Friday, January 27, 2012
Mad Rant: Racism and Monarchy
Wherever one sides on the divisive racial issues of the era that encompassed the period of the dissolution of the British Empire, the fact remains, though it is seldom spoken, that in numerous countries across Africa, especially the major regional powers of Rhodesia and South Africa, republicanism was embraced because the Queen refused to abide the continued rule of White minorities over Black majorities. The monarchy refused to allow that state of affairs to continue, the White governments in power saw the monarchy as taking the side of the Black majority and so they broke away from the monarchy and became republics. This was no surprise, plenty of people at the time could see that this was going to happen and yet the monarchy basically looked at the people who were in charge in these countries, considered them racist and effectively said, ‘if you’re going on that way, we don’t want you anyway’. If the monarchy was such a racist institution they certainly would have taken the side of the local governments and so kept the reign of the Crown over those countries for decades into the future. But, that did not happen, the monarchy firmly stood against racism and lost more than one Commonwealth realm because of it. Yet, today, where is the appreciation for this?
In 1999, when the divisiveness of Australian government recognition of the aboriginal population was still a very hot-button issue, Queen Elizabeth II invited a delegation of aborigine leaders to a meeting at Buckingham Palace to come to a better understanding of their situation and their goals. It undoubtedly upset some people and a great many people said it would never happen, that the Queen would never receive such a delegation and yet she did, not only receiving them but taking the initiative of inviting them in the first place. And the important thing to realize is that this is nothing new, nothing out of the ordinary and is simply the continuation of a long history of respect for native peoples on the part of the British monarchy. When Pocahontas came to England she was invited to Whitehall where she was given the full royal treatment with King James I treating her with such warmth and informality she had to be told after the fact that the man she had been talking to was the King of England, Scotland and Ireland. Mohawk chief Joseph Brant was very cordially received by King George III in 1775.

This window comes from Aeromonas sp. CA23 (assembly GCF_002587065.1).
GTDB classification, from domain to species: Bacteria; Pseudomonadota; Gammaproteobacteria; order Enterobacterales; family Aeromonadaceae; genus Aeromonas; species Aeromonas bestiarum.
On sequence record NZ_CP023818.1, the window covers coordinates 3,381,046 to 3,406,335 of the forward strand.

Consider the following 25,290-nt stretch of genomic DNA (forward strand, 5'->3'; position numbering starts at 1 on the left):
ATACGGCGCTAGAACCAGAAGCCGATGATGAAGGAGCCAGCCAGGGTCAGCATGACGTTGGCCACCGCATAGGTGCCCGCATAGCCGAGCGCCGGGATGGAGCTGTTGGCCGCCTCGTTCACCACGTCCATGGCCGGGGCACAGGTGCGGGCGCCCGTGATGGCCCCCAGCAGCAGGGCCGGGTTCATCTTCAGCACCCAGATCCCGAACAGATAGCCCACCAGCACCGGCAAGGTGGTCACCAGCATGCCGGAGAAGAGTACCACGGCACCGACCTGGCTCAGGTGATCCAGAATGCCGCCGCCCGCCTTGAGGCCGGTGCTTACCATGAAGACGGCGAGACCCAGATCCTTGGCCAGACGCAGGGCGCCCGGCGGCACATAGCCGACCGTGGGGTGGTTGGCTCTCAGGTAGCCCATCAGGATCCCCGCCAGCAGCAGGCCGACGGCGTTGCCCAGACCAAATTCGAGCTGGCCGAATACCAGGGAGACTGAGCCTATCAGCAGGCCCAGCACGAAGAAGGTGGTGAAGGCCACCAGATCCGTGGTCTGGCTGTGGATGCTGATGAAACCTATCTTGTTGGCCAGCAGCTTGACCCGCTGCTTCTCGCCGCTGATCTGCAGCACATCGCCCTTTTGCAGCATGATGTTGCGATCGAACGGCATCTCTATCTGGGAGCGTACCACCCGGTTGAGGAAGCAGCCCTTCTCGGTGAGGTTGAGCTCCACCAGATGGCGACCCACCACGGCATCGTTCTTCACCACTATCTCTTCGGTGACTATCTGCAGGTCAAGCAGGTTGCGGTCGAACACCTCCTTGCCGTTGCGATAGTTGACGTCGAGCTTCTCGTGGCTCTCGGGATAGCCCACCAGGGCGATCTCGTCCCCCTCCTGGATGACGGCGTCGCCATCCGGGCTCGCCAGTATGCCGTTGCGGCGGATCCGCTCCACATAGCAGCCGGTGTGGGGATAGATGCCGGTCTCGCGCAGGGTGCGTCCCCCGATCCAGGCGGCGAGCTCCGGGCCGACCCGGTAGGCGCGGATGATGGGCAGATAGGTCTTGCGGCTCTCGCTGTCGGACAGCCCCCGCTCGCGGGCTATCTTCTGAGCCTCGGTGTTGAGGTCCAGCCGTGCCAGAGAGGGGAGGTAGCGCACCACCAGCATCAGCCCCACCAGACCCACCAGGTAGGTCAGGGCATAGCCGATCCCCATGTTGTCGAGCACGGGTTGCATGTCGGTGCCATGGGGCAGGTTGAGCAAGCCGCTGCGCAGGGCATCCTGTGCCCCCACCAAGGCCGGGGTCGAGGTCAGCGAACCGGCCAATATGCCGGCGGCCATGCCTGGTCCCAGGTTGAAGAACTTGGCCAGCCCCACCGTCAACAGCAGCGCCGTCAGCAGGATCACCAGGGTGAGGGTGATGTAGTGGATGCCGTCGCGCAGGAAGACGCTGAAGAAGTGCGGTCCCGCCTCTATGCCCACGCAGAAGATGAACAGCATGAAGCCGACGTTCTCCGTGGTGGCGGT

This was the same King George III who boycotted sugar in all his royal residences when he was told about the conditions of the slaves on the sugar plantations and it was this same King George III who granted freedom to all slaves who managed to flee their masters in the American colonies and enlist in the service of the Crown. He was also the King who signed into law the final abolition of the slave trade in 1807. Slavery was abolished completely in the British Empire under Queen Victoria and the Queen left no doubt as to her own opinions on the subject. She met with escaped slaves, anti-slavery activists and expressed her support for abolition. There was, at the time, absolutely no doubt about this even though they were many powerful people in the country who strongly supported the institution. That did not matter to the very high-minded Queen Victoria who viewed slavery as a wicked and uncivilized practice and was extremely pleased to put her name to the law banning it forever. When slavery was becoming an ever more controversial issue in the United States, Queen Victoria made it clear that it would not be tolerated on British soil and that any escaped slave who reached Canada would never have to fear being returned south. Many anti-slavery activists were effusive in their praise of the Queen for the great support she showed their cause.